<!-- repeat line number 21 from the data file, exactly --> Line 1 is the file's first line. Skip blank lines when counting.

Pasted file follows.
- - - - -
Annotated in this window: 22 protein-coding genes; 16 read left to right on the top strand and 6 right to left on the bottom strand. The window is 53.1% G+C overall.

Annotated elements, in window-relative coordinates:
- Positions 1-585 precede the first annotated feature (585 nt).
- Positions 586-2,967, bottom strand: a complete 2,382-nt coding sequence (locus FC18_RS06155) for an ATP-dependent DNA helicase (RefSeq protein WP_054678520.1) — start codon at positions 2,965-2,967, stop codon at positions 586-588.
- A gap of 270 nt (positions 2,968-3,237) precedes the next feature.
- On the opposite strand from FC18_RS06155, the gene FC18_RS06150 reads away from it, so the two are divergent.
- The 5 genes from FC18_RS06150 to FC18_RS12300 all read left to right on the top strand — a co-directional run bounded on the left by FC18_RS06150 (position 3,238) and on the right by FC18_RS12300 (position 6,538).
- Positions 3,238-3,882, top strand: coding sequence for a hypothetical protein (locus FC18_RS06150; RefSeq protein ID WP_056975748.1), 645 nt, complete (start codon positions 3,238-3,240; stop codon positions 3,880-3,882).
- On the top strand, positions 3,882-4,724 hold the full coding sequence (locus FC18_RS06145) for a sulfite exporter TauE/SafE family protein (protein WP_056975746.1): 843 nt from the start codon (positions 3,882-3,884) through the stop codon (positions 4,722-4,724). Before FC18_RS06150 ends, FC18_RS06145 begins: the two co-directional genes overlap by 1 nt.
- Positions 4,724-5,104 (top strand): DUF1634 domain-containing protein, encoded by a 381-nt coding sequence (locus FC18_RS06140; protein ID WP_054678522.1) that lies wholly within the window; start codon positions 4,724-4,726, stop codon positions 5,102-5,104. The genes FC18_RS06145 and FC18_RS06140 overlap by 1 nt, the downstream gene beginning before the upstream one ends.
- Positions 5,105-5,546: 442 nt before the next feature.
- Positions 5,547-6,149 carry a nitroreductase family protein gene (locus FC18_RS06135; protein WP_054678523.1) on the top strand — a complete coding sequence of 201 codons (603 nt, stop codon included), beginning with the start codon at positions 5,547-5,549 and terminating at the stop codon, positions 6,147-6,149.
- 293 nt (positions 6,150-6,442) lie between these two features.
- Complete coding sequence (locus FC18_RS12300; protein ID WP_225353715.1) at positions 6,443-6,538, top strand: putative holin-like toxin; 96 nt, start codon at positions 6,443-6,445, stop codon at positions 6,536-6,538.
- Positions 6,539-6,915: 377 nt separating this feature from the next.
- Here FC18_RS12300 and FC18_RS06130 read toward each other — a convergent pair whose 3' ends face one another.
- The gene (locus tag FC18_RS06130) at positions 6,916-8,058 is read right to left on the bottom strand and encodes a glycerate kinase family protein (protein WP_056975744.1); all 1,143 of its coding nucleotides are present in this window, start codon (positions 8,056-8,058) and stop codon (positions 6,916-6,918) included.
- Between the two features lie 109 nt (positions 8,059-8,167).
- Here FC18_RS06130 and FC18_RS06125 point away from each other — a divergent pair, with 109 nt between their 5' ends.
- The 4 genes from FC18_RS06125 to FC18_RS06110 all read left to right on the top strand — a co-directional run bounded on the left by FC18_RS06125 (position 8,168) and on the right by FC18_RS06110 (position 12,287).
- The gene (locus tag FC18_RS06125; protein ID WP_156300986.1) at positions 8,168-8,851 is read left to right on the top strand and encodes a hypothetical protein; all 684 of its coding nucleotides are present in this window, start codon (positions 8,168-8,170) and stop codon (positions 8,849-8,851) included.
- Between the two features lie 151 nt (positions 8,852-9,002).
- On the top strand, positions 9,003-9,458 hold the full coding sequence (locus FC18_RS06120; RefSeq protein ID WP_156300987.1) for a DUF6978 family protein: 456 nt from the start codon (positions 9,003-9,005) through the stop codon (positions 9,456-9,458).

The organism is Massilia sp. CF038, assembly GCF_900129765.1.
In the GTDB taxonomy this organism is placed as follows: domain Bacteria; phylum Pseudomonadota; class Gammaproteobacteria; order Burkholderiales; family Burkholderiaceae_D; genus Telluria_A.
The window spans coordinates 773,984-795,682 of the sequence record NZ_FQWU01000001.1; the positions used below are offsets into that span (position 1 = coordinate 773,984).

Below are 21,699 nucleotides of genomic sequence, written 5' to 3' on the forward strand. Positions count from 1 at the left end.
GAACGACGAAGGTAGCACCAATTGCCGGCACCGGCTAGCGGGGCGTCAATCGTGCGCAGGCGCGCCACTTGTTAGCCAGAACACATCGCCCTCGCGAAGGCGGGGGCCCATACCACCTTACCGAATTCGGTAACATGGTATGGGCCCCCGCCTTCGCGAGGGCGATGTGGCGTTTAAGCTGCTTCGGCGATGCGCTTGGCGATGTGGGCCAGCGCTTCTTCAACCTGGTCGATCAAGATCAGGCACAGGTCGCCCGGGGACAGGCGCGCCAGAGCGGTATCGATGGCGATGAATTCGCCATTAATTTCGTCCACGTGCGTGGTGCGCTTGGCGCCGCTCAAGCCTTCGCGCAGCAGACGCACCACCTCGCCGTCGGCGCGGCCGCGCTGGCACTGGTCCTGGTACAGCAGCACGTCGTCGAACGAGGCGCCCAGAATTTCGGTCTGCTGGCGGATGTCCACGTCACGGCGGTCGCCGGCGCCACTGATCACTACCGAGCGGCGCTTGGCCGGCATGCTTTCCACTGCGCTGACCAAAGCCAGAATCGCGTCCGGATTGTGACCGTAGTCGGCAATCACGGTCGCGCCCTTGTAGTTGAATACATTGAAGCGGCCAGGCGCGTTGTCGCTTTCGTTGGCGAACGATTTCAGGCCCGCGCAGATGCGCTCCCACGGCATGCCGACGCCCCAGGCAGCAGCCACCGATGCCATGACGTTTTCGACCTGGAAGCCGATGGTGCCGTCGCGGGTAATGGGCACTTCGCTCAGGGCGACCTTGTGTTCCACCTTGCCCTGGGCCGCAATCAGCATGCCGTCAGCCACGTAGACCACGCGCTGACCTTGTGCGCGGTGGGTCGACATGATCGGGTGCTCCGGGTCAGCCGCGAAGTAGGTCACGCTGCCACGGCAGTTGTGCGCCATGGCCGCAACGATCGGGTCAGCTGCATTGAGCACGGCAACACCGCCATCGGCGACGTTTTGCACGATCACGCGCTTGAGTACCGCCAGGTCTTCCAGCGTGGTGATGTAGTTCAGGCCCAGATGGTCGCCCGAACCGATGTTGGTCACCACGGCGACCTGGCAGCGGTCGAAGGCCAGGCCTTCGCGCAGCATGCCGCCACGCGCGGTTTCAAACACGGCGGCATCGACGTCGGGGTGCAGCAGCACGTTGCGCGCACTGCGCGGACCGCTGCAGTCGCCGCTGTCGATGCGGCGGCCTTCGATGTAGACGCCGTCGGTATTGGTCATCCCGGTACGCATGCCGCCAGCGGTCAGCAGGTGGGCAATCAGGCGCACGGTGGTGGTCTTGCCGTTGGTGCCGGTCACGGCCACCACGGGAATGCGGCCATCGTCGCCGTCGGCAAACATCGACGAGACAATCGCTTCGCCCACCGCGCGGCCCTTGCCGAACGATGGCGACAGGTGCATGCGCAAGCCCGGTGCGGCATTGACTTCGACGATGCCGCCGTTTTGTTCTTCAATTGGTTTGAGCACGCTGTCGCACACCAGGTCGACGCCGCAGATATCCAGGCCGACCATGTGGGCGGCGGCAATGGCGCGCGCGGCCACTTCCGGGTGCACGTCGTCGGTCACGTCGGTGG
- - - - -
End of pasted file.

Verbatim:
- The gene (locus tag FC18_RS06125; protein ID WP_156300986.1) at positions 8,168-8,851 is read left to right on the top strand and encodes a hypothetical protein; all 684 of its coding nucleotides are present in this window, start codon (positions 8,168-8,170) and stop codon (positions 8,849-8,851) included.